Macro Roundup (Dec 24)

Data Analysis 08:57:15AM Dec 24, 2018 Source:SMM

SHANGHAI, Dec 24 (SMM) – This is a roundup of global macroeconomic news last weekend.

Last weekend

LME base metals, except for tin, traded lower on Friday with the biggest losses in zinc, down over 2% on the day. Nickel, copper and lead dropped some 0.7%, and aluminium fell 0.4%.

Most SHFE base metals closed lower on Friday night. Zinc in Shanghai was also the worst performer, down 1.4%. Lead slid 0.7%, copper slipped 0.3% and nickel edged down 0.06% while tin nudged up 0.07% and aluminium gained 0.1%.

The US dollar index recovered to 97 on Friday from a month-low on Thursday after the Federal Reserve signalled fewer interest rate hikes over the next two years and expressed caution about the US economic outlook.

The threat of a possible US government shutdown also weighed on the greenback.

The US economy slowed more than expected in the third quarter, but the momentum is likely enough to keep growth on track to hit the administration's target of 3% this year.

Gross domestic product (GDP) increased at a 3.4% annualised rate, the Commerce Department said on Friday in its third reading of third-quarter GDP growth. That was down from 3.5% estimated in October.

The revisions to the third-quarter GDP reading reflected markdowns to consumer spending and exports. Inventory accumulation was, however, much bigger than previously estimated. There were downward revisions to business spending on equipment and nonresidential structures, as well as residential investment.

The economy grew at a 4.2% pace in the second quarter and appeared to be slowing in the fourth quarter as the trade deficit grew. Sluggish business spending on equipment and a weak housing market also weighed on growth.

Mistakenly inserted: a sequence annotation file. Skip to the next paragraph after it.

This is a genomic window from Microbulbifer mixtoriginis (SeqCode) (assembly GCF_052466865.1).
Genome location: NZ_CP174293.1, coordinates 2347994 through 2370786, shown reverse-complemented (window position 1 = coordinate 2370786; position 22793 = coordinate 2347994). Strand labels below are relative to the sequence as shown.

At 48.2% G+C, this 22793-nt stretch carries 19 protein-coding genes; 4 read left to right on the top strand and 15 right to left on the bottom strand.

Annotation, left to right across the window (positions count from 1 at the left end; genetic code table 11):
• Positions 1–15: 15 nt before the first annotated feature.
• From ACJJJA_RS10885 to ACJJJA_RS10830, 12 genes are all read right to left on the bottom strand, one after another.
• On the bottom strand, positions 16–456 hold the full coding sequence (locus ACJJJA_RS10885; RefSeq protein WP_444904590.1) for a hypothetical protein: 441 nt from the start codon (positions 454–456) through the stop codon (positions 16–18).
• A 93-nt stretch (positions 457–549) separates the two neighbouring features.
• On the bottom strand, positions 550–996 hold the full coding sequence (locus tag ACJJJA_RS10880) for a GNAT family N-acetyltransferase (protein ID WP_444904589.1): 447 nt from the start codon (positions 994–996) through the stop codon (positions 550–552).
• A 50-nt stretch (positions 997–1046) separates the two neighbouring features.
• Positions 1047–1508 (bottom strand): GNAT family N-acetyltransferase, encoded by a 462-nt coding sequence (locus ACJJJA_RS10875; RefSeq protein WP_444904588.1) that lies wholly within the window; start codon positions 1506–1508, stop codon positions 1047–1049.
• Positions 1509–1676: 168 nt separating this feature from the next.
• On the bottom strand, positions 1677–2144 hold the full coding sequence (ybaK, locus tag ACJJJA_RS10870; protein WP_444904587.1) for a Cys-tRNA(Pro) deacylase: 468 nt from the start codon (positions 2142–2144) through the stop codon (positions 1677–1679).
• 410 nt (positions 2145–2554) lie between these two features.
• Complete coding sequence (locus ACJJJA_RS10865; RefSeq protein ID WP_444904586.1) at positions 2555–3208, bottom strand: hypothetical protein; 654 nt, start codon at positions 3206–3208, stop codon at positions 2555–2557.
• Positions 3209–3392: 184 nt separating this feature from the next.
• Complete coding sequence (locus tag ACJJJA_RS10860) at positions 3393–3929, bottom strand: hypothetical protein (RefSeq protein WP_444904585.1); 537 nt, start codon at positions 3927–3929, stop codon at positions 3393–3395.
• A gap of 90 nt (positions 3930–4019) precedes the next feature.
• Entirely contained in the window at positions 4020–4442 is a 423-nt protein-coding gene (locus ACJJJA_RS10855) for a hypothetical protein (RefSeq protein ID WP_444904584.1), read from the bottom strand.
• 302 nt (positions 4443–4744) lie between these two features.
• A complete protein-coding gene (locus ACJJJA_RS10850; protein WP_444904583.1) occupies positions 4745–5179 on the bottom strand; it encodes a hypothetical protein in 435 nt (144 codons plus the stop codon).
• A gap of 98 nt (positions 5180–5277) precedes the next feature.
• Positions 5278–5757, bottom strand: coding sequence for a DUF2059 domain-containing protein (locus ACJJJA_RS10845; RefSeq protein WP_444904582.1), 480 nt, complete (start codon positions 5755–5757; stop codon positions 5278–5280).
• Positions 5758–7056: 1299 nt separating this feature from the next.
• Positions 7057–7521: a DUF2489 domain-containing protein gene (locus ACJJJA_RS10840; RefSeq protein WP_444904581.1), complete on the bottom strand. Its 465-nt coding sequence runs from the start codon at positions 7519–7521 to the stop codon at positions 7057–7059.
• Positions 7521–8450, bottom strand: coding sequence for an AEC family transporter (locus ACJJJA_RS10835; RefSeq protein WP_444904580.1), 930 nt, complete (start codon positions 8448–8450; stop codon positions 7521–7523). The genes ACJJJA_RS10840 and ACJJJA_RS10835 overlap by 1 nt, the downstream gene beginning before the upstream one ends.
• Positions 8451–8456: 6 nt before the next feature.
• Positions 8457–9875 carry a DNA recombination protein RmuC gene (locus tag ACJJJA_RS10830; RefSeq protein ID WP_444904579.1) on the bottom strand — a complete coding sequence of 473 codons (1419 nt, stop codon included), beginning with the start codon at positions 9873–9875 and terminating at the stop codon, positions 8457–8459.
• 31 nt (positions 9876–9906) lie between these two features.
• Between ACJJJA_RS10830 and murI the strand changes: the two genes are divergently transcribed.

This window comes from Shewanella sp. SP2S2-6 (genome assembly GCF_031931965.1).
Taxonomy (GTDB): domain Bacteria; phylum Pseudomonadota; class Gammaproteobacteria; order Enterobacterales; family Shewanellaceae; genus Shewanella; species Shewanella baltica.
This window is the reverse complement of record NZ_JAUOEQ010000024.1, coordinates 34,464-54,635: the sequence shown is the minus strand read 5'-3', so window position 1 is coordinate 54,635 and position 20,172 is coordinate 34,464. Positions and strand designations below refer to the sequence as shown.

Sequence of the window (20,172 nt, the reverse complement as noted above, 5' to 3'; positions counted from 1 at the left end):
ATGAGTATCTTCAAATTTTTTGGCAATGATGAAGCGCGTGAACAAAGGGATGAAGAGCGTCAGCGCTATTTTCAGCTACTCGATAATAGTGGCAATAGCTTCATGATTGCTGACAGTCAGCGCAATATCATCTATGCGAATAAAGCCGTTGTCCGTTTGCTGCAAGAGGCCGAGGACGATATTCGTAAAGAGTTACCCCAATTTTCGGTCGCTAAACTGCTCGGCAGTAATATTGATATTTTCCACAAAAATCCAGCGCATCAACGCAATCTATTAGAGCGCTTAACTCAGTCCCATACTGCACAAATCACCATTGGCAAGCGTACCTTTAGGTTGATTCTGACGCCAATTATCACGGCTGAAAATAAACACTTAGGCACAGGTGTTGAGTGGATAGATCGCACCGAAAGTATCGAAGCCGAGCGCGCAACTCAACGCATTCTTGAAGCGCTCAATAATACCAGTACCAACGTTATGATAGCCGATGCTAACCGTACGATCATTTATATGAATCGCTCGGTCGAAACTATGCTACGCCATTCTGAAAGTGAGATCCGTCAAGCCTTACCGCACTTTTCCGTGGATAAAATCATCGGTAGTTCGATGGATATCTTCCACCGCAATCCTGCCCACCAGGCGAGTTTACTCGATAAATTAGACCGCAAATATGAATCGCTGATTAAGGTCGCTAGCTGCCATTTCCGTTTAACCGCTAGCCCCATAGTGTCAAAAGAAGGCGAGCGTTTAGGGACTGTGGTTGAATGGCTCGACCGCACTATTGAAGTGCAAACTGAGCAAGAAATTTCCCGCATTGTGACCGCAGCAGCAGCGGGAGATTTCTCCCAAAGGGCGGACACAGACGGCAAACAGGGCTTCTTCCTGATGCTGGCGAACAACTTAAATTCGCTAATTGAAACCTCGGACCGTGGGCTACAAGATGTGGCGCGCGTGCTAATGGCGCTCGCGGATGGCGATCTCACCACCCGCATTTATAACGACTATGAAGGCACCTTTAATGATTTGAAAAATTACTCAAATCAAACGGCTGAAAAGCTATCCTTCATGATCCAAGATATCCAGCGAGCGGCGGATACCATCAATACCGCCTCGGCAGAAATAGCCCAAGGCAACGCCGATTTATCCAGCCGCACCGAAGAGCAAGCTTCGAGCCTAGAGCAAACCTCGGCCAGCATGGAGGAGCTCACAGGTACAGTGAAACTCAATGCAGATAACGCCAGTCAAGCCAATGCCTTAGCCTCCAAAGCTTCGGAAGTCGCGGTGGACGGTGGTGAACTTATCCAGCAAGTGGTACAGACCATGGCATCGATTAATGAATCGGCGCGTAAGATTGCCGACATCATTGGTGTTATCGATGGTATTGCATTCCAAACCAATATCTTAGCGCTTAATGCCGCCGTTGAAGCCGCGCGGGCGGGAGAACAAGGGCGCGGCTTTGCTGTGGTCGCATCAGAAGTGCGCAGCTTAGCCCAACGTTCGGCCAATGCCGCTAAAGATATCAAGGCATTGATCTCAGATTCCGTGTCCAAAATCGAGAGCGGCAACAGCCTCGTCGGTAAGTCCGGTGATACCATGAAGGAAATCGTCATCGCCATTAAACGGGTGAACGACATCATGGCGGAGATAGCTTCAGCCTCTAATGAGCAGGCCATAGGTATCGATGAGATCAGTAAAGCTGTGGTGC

Orders to US factories for long-lasting goods rose moderately last month, but the gain was driven entirely by demand for military aircraft. Excluding transportation equipment, orders fell.

The Commerce Department said on Friday that durable goods orders rose 0.8% in November, following a sharp fall of 4.3% the previous month when orders for commercial and military aircraft plunged. Orders in November, excluding transportation, dropped 0.3%. 

The core US personal consumption expenditures (PCE) price index – the Fed’s preferred measure of inflation – rose 1.9% last month compared to a year earlier, up from 1.8% in October, but still below the central bank’s 2% target. The core PCE excludes the volatile food and energy components.

The University of Michigan's US consumer sentiment index rose to 98.3 in the final reading of the year from the previous estimate of 97.5 and surpassed the market estimate of 97.5.

"Consumer confidence remained in December at the same record favorable levels as it has throughout the year. The sentiment index averaged 98.4 in 2018, the best year since 107.6 in 2000," the UoM's Surveys of Consumers chief economist, Richard Curtin said.

He added: "While the plunge in stock prices has recently garnered the most attention in the national press, consumers have focused more on their concerns about income and job prospects. Consumers reported more negative than positive news about job prospects for the first time in two years, with the shift widespread across socioeconomic subgroups."

German consumer sentiment is set to be stable at the start of the new year, with some lingering global risks such as an escalation in the trade conflict with the US or a no-deal Brexit, market research group GfK said on Friday.

GfK's forward-looking confidence index is expected to come in at 10.4 points in January, unchanged from December, it said. Economists had forecast a 10.3 point reading.

US drillers added 10 oil rigs in the week to December 21, bringing the total count to 883, Genergy services firm Baker Hughes said in report on Friday. This was the biggest weekly gain in rig numbers since early November.

Key Words:  Macroeconomics